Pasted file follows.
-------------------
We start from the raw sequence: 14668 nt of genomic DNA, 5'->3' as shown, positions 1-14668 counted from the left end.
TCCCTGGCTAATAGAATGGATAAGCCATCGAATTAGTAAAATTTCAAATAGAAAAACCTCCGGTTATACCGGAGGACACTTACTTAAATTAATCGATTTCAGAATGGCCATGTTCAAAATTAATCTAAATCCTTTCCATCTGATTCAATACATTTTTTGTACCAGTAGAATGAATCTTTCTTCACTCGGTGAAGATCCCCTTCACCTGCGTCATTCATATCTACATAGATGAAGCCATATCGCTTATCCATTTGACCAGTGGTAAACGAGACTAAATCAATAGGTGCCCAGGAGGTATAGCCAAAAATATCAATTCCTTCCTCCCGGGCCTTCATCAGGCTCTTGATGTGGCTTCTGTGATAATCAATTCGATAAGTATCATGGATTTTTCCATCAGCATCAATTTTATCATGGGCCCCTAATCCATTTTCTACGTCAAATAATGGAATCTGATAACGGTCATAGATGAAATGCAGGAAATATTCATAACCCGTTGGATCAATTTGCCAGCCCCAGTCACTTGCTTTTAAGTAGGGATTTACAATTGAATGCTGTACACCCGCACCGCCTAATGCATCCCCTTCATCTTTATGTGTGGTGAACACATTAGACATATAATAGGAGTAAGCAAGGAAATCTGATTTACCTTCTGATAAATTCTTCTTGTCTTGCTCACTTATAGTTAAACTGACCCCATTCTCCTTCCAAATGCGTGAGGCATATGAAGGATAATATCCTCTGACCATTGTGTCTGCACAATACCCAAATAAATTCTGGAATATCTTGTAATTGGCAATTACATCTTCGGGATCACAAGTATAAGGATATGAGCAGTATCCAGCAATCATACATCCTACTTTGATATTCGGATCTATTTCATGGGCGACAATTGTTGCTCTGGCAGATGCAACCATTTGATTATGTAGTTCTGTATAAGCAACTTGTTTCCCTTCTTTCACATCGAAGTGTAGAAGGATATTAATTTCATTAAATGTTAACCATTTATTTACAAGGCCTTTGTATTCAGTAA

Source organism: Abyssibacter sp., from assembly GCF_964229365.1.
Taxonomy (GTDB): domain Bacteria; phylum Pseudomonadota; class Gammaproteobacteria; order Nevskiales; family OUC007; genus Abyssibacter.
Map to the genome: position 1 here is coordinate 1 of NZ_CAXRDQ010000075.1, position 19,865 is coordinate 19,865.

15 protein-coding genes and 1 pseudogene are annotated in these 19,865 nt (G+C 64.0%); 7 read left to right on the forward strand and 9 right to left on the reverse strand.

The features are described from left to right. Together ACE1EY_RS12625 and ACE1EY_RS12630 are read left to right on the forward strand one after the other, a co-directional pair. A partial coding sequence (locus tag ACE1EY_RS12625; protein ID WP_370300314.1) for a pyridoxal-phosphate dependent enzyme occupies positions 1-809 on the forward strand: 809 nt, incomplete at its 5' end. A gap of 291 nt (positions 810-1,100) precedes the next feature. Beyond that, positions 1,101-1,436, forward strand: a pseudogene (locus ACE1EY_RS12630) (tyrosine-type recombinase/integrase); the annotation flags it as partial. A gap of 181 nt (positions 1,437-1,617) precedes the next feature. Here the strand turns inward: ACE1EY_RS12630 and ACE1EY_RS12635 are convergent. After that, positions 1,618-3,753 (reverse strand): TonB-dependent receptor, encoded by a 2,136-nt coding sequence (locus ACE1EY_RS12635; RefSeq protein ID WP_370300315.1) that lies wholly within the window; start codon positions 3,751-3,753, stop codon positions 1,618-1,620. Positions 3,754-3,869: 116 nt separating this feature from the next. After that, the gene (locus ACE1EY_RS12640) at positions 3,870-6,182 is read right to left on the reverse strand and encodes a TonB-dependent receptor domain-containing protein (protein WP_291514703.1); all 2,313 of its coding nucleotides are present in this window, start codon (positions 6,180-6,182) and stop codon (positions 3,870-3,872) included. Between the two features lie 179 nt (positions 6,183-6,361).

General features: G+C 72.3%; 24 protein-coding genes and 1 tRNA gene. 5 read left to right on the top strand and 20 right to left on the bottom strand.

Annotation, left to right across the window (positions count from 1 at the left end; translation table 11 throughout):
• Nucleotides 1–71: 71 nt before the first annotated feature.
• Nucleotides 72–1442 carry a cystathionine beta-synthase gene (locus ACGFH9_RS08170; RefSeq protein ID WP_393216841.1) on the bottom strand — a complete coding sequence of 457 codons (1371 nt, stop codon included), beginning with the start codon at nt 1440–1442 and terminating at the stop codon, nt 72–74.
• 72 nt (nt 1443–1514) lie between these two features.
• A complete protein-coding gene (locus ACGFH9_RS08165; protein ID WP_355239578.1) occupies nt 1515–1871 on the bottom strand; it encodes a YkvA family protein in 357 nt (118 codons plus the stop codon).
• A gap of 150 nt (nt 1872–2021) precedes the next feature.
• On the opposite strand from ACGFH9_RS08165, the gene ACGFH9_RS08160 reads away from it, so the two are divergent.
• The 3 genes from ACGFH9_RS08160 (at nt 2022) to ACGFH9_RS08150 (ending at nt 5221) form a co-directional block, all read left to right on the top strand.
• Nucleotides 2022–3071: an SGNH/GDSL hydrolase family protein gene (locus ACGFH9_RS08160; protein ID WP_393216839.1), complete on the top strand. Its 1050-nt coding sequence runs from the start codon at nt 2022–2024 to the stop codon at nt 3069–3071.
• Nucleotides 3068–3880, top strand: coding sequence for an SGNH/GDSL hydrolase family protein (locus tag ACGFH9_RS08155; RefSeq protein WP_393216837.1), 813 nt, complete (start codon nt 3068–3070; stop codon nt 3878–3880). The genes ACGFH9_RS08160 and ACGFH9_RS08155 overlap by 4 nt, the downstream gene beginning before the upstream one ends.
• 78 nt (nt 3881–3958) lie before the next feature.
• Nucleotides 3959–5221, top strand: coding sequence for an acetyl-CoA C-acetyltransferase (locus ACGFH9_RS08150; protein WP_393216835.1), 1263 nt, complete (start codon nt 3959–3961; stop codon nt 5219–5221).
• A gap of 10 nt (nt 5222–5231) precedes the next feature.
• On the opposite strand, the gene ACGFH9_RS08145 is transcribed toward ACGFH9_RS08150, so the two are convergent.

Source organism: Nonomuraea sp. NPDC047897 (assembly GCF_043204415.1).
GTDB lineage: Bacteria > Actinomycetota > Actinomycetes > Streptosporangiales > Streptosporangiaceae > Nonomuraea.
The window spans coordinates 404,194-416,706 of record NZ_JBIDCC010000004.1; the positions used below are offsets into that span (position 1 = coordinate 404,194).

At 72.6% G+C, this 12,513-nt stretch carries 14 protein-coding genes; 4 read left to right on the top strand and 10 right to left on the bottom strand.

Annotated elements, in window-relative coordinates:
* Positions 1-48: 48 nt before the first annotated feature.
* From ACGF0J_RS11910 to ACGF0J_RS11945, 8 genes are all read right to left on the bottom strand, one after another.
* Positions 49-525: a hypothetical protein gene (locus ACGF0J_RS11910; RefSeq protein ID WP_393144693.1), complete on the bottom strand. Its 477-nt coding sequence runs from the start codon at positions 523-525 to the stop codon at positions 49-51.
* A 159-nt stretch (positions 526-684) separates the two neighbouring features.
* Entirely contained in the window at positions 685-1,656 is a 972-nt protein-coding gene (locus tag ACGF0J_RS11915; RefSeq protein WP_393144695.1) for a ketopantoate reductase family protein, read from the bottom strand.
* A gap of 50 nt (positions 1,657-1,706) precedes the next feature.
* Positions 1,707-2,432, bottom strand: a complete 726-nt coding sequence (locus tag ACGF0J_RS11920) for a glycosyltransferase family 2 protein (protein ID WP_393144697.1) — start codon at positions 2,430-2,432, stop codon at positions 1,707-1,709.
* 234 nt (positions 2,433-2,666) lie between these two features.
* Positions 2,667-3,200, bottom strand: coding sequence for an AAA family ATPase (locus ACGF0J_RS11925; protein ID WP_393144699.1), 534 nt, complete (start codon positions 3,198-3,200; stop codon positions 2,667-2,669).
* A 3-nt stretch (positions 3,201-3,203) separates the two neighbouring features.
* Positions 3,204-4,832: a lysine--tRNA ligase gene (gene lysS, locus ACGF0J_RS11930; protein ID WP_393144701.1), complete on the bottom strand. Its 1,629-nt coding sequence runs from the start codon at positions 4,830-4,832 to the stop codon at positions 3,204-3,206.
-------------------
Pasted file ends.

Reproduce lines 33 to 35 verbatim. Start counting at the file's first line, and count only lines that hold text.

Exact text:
* A gap of 50 nt (positions 1,657-1,706) precedes the next feature.
* Positions 1,707-2,432, bottom strand: a complete 726-nt coding sequence (locus tag ACGF0J_RS11920) for a glycosyltransferase family 2 protein (protein ID WP_393144697.1) — start codon at positions 2,430-2,432, stop codon at positions 1,707-1,709.
* 234 nt (positions 2,433-2,666) lie between these two features.